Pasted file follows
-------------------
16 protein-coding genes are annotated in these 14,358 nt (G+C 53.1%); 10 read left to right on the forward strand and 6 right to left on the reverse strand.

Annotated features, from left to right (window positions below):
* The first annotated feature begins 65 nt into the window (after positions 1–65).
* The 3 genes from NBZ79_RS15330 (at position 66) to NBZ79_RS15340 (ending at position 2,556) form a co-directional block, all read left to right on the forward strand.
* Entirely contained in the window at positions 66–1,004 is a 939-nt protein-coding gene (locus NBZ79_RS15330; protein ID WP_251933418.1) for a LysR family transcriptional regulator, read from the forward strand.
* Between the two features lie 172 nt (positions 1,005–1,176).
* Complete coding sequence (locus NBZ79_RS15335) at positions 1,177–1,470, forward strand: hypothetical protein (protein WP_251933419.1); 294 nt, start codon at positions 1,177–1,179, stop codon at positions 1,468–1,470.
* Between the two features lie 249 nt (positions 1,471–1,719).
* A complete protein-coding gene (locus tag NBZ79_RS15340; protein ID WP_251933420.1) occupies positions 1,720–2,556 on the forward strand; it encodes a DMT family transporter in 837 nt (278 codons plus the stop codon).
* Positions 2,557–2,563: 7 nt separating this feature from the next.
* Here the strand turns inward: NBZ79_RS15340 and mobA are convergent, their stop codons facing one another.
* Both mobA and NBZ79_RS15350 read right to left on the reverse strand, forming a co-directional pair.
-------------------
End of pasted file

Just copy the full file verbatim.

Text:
16 protein-coding genes are annotated in these 14,358 nt (G+C 53.1%); 10 read left to right on the forward strand and 6 right to left on the reverse strand.

Annotated features, from left to right (window positions below):
* The first annotated feature begins 65 nt into the window (after positions 1–65).
* The 3 genes from NBZ79_RS15330 (at position 66) to NBZ79_RS15340 (ending at position 2,556) form a co-directional block, all read left to right on the forward strand.
* Entirely contained in the window at positions 66–1,004 is a 939-nt protein-coding gene (locus NBZ79_RS15330; protein ID WP_251933418.1) for a LysR family transcriptional regulator, read from the forward strand.
* Between the two features lie 172 nt (positions 1,005–1,176).
* Complete coding sequence (locus NBZ79_RS15335) at positions 1,177–1,470, forward strand: hypothetical protein (protein WP_251933419.1); 294 nt, start codon at positions 1,177–1,179, stop codon at positions 1,468–1,470.
* Between the two features lie 249 nt (positions 1,471–1,719).
* A complete protein-coding gene (locus tag NBZ79_RS15340; protein ID WP_251933420.1) occupies positions 1,720–2,556 on the forward strand; it encodes a DMT family transporter in 837 nt (278 codons plus the stop codon).
* Positions 2,557–2,563: 7 nt separating this feature from the next.
* Here the strand turns inward: NBZ79_RS15340 and mobA are convergent, their stop codons facing one another.
* Both mobA and NBZ79_RS15350 read right to left on the reverse strand, forming a co-directional pair.